Course Description
Or, "why would I want to take this class?"
Physics: Physics is the most basic science; it describes how the world works. Mr. Z. finds himself using my knowledge of physics while driving, playing a game, walking outside in the winter, doing karate, or even just as a metaphor in conversation. But maybe that just means that he's weird.
Science: This class is an inquiry-driven, experiment-based class. You will be doing at least two labs each week. So, not only can you look forward to getting out of your seat and doing hands-on activities, you can also expect to discover yourself as a scientist, as someone who can ask questions about the world and then figure out how to answer them.
Math: You're here to learn to think like a scientist. The good news is, you already have the most important tool of science at your disposal. The bad news is, that tool is math. The goal of this class is for you to learn to "think first" - to be able to figure out how to solve a problem rather than just jumping in and trying to put numbers together any which way.

You will have to deal with math this year, because math is the language that physics is done in. I hope, however, that the way we do math will be fun, because you will get to see what math is used for and why it works the way it does. You will notice on the website that there are math learning goals intermeshed with the physics goals of this class.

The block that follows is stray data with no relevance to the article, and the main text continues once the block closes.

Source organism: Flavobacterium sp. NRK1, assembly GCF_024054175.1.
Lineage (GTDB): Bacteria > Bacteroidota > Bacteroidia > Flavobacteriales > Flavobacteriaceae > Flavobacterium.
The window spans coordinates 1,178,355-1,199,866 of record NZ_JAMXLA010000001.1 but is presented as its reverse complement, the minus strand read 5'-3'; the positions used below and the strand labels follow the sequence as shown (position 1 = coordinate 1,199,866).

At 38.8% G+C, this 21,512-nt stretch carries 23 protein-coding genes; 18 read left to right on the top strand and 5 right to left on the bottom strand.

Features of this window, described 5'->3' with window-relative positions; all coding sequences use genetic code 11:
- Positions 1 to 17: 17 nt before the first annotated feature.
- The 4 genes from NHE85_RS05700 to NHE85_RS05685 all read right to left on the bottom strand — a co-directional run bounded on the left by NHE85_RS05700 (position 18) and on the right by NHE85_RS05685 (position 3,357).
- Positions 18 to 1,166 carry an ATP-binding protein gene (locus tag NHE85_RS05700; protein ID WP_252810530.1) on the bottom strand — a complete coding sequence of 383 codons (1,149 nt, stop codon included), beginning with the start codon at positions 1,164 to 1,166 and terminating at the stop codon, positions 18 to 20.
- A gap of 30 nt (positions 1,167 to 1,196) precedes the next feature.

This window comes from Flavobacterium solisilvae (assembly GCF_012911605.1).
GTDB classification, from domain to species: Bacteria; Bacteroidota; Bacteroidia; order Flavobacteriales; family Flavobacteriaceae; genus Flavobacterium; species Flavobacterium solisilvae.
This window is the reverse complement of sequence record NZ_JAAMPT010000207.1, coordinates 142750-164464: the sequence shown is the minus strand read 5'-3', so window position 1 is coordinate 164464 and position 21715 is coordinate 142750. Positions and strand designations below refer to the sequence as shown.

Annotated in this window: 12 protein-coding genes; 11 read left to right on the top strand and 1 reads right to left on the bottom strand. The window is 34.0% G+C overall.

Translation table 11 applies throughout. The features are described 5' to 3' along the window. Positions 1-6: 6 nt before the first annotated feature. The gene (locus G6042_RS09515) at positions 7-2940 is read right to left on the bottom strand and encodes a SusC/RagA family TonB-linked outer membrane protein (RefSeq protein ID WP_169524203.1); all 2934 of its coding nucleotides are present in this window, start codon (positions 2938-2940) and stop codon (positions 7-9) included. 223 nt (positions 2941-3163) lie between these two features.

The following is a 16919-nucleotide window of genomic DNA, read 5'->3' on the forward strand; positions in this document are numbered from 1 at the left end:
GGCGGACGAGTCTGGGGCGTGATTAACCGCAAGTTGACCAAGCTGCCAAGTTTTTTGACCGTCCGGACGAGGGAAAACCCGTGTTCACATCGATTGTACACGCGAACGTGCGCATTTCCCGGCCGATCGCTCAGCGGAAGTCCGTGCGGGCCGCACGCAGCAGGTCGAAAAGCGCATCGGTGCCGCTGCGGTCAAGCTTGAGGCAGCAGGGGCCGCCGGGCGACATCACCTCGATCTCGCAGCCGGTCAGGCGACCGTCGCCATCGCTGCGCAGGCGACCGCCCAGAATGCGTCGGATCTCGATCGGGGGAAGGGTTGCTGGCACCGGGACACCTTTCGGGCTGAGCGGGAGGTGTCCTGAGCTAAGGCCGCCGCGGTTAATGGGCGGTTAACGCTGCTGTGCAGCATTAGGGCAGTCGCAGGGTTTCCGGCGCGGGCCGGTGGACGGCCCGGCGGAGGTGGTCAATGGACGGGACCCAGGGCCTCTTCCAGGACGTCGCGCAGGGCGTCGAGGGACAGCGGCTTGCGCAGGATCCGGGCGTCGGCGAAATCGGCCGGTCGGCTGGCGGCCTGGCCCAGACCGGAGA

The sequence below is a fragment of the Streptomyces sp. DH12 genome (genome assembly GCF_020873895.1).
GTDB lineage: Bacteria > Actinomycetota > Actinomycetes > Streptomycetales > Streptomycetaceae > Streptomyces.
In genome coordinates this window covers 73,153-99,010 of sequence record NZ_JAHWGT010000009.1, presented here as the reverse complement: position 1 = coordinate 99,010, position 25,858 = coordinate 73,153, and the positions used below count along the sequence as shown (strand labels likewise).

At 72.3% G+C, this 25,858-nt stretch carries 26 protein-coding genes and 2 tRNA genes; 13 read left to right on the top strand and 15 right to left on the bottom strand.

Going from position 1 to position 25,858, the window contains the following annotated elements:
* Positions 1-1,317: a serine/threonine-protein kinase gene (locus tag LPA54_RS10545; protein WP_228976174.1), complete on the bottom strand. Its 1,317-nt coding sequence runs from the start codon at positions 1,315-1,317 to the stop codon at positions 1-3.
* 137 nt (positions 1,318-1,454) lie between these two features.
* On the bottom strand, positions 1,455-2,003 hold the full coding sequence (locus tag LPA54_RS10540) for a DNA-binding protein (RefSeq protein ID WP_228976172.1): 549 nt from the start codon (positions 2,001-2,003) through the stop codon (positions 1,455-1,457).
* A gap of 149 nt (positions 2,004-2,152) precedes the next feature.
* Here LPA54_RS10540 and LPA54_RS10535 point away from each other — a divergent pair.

Or, "how this classroom works."
Homework: Homework tries to build in hints and answers when it's technical in nature.
Checking homework: I check off homework at the start of class. Have it out on your desk and grade yourself on it.
Late work: Late homework goes in the homework box by my computer. Up to three late homeworks will receive full credit, the rest half credit.
Pop Quizzes: These will happen rather often, but don't count for much. They are designed such that if you did the homework, you should get a 10.
Grading Policy: On the back of this sheet.
Website: Use this often. It has notes, handouts, homework. www.zahniser.net/~russell/physics06
Note taking: When Mr. Z. is presenting new content, you should be at least writing down everything that gets written on the board, plus whatever you'll need later on to understand what those notes mean.
Fire alarm procedure: Posted in classroom.
When I'm late: Form two lines, throw erasers at each other. You'll be surprised how fast someone shows up to deal with the situation. But I won't be late (at least, not more than once, if you really do do this)

Or, "what behavior will get me detention?"
In class: Time late or in bathroom is made up after school. One warning on talking per period, then ten minutes after school assigned. If this teacher detention is not served within three school days, you get school detention and I call your parents.
In lab: By all means, exercise scientific curiosity. But don't get out of control.
Group work: You can work together with classmates on any assignment except tests and pop quizzes. However, you must turn in your own work.
The "Nod" It's all about showing respect.
Boredom: There are several acceptible, respectful strategies for indicating to me that you aren't all that enthralled by the lesson.